Tuesday, March 05, 2013

Sleep

 

William Dement, a sleep researcher at Stanford, convinced me with this book of the importance of light hygiene. I do not sleep well if there's any light in the room. The modern world is full of light sources: clocks, power strips, computers -- even when they're supposedly off, our myriad electronics have little LEDs glowing, red or green or yellow, little eyes in the dark. Real darkness is not a matter of turning off the lights. It's a matter of blacking out your windows and covering up all those little eyes. Dement demonstrated in the lab that even these little increments of light disturb people's sleep: although they're unaware of why, they sleep less soundly and wake more easily in the presence of even very little light.

Sleep gets its own entry in my "whupping the food thing" series for two reasons. First: sleep is the great restorer of oomph, and everything about whupping the food thing rests on oomph. To eat right I need to plan ahead, to not always take the easy way, to throw myself into the fight with some vigor and enthusiasm: above all, to keep out of temptation's way, and to occasionally resist temptation if my planning fails. All those things require oomph, and if I start the day with a meager supply, chances are there won't be enough when my trough times come. If I'm exhausted, grieved, discouraged, and out of oomph by mid-afternoon, the odds that I'll be gorging on ice cream and potato chips before the end of the day skyrocket. I can't afford not to get a good night's sleep.

The other thing sleep does is relieve persistent pain. I'm not sure if it does this by actually encouraging the repair of tissue, or more subtly by somehow resetting the brain's pain responses, but the effect is striking. Most people my age or older are navigating their exercise around some pain or other, their "bad knee" or their "tweaked back" or something: we're working the trade-offs between the benefits of exercise and aggravating some pain or other. The catch-22 here, of course, is that to really get a good night's sleep, you have to exercise. I have clients in whom this has spiraled down to an almost sleepless and completely pain-filled life, getting around by motor-chair because they can't walk on their excruciating knees, unable to drive because they fall asleep at the wheel, unable to sleep because their body is desperate for exercise, and unable to exercise because everything, everything hurts. Trust me: you really, really don't want to go there. And the simplest intervention in this vicious cycle is a remarkably easy one. Block every single damn light source, block it completely. If you want to get fancy, it also helps to quit using televisions and computers for an hour or two before bed. Those are both powerful light sources, and you stare straight into them. I've never managed to do that: I'm too fond of dinking around on my computer in the evening. For me, it's enough to make it dark dark dark. Blackout curtains, clock hidden under the bed, duct tape on the power strip light. Really dark.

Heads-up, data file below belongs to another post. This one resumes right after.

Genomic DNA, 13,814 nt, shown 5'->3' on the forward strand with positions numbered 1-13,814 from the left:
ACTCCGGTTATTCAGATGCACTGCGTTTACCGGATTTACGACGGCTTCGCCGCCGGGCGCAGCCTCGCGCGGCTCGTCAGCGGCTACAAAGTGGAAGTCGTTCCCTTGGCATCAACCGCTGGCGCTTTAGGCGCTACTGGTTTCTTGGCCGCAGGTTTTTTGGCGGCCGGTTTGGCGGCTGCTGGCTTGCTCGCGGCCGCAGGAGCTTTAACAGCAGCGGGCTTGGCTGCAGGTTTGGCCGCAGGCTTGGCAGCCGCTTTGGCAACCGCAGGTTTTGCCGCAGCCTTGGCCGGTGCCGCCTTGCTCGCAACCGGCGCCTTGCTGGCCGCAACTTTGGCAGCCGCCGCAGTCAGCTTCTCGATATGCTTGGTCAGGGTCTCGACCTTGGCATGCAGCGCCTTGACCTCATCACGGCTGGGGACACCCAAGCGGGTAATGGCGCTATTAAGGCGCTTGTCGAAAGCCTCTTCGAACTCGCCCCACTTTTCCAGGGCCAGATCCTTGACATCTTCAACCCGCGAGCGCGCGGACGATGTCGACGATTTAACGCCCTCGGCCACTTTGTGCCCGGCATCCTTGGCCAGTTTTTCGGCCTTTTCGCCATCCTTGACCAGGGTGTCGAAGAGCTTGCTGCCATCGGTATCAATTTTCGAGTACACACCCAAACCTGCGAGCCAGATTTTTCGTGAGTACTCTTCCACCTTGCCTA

What does avoiding pain have to do with whupping the food thing? Well, exercise turns out to be critical for a normal metabolism. Whatever goes wrong with modern metabolism, and disposes us so disastrously to type II diabetes, cardiovascular deterioration, and cancer, study after study shows that exercise militates powerfully against it. I believe there's much more to it than the simple fact that exercise burns calories: the human body is designed for activity, and a whole slew of things begin to go wrong when it's sedentary, a cascade of ill-effects and metabolic abnormalities. My guess is that almost nobody with disordered eating regulation is going to really fix it without becoming active: and that almost nobody sedentary is going to become active if it's painful. So we come back to sleep. Protect it, cultivate it, defend it fiercely. Sleep is your friend.